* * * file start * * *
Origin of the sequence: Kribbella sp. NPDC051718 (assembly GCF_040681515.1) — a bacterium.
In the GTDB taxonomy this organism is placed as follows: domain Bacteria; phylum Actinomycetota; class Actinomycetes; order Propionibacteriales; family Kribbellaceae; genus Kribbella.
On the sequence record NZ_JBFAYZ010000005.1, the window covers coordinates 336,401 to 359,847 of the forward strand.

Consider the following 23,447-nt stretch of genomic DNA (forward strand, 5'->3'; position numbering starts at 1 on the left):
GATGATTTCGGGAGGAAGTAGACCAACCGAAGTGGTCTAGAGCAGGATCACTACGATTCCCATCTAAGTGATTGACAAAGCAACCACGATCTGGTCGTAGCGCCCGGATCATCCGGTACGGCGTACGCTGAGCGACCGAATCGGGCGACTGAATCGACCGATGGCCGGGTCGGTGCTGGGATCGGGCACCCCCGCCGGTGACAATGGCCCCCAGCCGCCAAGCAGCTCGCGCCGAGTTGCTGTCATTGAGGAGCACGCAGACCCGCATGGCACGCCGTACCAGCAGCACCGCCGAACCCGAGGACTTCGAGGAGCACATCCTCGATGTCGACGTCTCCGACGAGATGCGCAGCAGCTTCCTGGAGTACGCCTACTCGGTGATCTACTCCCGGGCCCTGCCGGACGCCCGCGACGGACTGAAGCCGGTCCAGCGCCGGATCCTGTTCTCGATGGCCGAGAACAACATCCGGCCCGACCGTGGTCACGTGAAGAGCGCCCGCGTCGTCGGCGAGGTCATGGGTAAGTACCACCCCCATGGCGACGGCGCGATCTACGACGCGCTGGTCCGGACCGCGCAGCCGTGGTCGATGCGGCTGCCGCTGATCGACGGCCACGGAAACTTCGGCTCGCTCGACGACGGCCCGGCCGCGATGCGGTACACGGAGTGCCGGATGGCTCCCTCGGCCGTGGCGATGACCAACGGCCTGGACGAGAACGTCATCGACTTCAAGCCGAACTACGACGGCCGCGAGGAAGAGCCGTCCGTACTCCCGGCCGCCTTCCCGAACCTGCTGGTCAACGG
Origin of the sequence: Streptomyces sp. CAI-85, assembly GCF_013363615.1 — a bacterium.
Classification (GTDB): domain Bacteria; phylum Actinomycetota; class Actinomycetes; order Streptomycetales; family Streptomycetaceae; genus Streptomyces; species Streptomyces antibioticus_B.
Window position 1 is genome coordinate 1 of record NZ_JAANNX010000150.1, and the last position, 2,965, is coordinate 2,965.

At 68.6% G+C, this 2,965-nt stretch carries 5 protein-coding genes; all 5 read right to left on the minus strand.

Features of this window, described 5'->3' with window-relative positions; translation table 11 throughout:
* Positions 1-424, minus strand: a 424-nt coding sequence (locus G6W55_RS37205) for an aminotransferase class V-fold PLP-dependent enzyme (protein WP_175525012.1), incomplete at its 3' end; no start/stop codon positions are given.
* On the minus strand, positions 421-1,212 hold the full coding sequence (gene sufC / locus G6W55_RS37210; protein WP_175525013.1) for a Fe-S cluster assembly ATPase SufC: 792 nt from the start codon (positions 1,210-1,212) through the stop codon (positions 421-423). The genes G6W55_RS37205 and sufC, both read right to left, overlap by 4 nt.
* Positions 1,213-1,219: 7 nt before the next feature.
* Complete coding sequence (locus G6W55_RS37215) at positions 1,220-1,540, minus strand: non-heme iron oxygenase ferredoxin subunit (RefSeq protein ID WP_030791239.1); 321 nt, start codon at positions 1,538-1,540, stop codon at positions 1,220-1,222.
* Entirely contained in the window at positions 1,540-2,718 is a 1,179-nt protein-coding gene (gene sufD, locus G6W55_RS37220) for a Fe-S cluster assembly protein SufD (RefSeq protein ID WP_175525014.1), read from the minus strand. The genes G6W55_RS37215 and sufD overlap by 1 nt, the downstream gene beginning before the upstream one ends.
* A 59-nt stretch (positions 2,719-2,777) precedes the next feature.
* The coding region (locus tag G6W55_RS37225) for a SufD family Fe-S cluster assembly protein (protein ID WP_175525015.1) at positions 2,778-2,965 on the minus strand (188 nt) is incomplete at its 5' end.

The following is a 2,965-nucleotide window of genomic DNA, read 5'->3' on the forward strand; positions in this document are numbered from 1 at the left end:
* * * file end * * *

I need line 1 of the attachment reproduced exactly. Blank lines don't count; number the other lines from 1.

Origin of the sequence: Kribbella sp. NPDC051718 (assembly GCF_040681515.1) — a bacterium.